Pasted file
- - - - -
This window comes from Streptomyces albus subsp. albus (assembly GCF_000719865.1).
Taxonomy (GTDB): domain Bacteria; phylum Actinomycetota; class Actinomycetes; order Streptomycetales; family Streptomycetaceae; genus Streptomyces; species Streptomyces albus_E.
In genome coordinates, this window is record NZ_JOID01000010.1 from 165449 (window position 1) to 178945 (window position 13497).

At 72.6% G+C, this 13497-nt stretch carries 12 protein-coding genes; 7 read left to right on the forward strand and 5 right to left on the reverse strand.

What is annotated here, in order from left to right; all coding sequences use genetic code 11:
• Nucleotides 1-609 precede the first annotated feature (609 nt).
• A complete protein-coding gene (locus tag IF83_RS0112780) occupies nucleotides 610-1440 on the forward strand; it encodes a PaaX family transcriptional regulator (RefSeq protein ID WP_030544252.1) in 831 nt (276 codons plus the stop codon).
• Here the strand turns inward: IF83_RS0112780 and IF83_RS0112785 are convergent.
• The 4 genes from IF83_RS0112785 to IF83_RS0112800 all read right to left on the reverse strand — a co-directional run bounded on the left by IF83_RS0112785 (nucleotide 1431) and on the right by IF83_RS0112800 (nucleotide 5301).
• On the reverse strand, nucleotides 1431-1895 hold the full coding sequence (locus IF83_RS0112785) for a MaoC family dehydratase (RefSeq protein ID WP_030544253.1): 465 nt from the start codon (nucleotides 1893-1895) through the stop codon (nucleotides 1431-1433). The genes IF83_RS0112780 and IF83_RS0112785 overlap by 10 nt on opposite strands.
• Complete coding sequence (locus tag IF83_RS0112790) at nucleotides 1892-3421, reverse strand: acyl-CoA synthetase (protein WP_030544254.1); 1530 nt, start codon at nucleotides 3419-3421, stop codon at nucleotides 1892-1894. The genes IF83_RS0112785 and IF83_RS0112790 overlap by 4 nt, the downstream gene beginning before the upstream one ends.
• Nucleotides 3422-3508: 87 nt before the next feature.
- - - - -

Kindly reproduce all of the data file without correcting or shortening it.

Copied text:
This window comes from Streptomyces albus subsp. albus (assembly GCF_000719865.1).
Taxonomy (GTDB): domain Bacteria; phylum Actinomycetota; class Actinomycetes; order Streptomycetales; family Streptomycetaceae; genus Streptomyces; species Streptomyces albus_E.
In genome coordinates, this window is record NZ_JOID01000010.1 from 165449 (window position 1) to 178945 (window position 13497).

At 72.6% G+C, this 13497-nt stretch carries 12 protein-coding genes; 7 read left to right on the forward strand and 5 right to left on the reverse strand.

What is annotated here, in order from left to right; all coding sequences use genetic code 11:
• Nucleotides 1-609 precede the first annotated feature (609 nt).
• A complete protein-coding gene (locus tag IF83_RS0112780) occupies nucleotides 610-1440 on the forward strand; it encodes a PaaX family transcriptional regulator (RefSeq protein ID WP_030544252.1) in 831 nt (276 codons plus the stop codon).
• Here the strand turns inward: IF83_RS0112780 and IF83_RS0112785 are convergent.
• The 4 genes from IF83_RS0112785 to IF83_RS0112800 all read right to left on the reverse strand — a co-directional run bounded on the left by IF83_RS0112785 (nucleotide 1431) and on the right by IF83_RS0112800 (nucleotide 5301).
• On the reverse strand, nucleotides 1431-1895 hold the full coding sequence (locus IF83_RS0112785) for a MaoC family dehydratase (RefSeq protein ID WP_030544253.1): 465 nt from the start codon (nucleotides 1893-1895) through the stop codon (nucleotides 1431-1433). The genes IF83_RS0112780 and IF83_RS0112785 overlap by 10 nt on opposite strands.
• Complete coding sequence (locus tag IF83_RS0112790) at nucleotides 1892-3421, reverse strand: acyl-CoA synthetase (protein WP_030544254.1); 1530 nt, start codon at nucleotides 3419-3421, stop codon at nucleotides 1892-1894. The genes IF83_RS0112785 and IF83_RS0112790 overlap by 4 nt, the downstream gene beginning before the upstream one ends.
• Nucleotides 3422-3508: 87 nt before the next feature.